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39 - Agro Conglomerates, Inc.

v Court of Appeals
G.R. No. 93048. March 3, 1994
Quisumbing, J.

Doctrine:
In order to preserve the creditworthiness of checks, jurisprudence has pronounced
that crossing a check should have the following effects: (1) check may not be encashed but
only deposited in the bank; (2) the check may be negotiated only once, to one who has an
account with a bank; (3) and the act of crossing the check serves as a warning to the holder
that the check has been issued for a definite purpose so that he must inquire if he has
received the check pursuant to that purpose, otherwise he is not a holder in due course.

Facts:
Petitioner, Bataan Cigar & Cigarette Factory, Inc. (BCCFI), a corporation involved in
the manufacturing of cigarettes, engaged one of its suppliers, King Tim Pua George to
deliver 2,000 bales of tobacco leaf . In consideration thereof, BCCFI, issued crossed checks
post dated in the total amount of P820,000.00. Relying on the supplier's representation that
he would complete delivery within three months, petitioner agreed to purchase additional
2,500 bales of tobacco leaves, despite the supplier's failure to deliver in accordance with
their earlier agreement. Again petitioner issued post dated crossed checks in the total
amount of P1,100,000.00. During these times, George King was simultaneously dealing with
private respondent State Investment House, Inc. (SIHI) and sold the at a discount the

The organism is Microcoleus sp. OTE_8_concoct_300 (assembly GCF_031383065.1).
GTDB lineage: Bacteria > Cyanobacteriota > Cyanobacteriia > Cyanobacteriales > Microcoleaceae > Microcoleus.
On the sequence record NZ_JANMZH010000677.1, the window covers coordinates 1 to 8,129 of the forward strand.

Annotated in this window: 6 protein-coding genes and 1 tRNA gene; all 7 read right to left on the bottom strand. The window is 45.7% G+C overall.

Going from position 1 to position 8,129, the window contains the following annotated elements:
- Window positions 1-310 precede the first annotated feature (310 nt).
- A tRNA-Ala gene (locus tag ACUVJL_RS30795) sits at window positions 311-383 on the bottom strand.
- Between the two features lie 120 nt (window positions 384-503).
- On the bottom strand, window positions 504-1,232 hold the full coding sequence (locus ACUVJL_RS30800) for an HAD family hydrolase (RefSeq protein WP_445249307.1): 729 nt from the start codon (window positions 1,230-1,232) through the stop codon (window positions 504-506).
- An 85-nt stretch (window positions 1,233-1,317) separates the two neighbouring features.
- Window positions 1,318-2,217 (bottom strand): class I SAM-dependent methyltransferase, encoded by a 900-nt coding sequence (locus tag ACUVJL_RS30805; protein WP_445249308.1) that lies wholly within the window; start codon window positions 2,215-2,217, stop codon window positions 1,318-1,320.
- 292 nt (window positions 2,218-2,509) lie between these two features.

checks issued by BCCFI in favor of George King. Subsequently, George King failed to deliver
the bales of tobacco leaf as agreed despite petitioner's demand, BCCFI issued a stop
payment order on all checks payable to George King. Efforts of SIHI to collect from BCCFI
having failed, it instituted a case against BCCFI. The trial court pronounced SIHI as having a
valid claim being a holder in due course.

Issue:
Whether or not State Investment House, Inc. (SIHI), a second indorser, a holder of
crossed checks, is a holder in due course to be able to collect from the drawer, BCCFI
Held:
No. In order to preserve the creditworthiness of checks, jurisprudence has
pronounced that crossing of a check should have the following effects: (a) the check may
not be encashed but only deposited in the bank; (b) the check may be negotiated only once
to one who has an account with a bank; (c) and the act of crossing the check serves as
warning to the holder that the check has been issued for a definite purpose so that he must
inquire if he has received the check pursuant to that purpose, otherwise, he is not a holder
in due course. It is then settled that crossing of checks should put the holder on inquiry and
upon him devolves the duty to ascertain the indorser's title to the check or the nature of his
possession. The Court held that BCCFI's defense in stopping payment is as good to SIHI as it
is to George King. Because,, the checks were issued with the intention that George King
would supply BCCFI with the bales of tobacco leaf. There being failure of consideration, SIHI
is not a holder in due course. Therefore, BCCFI cannot be obliged to pay the checks.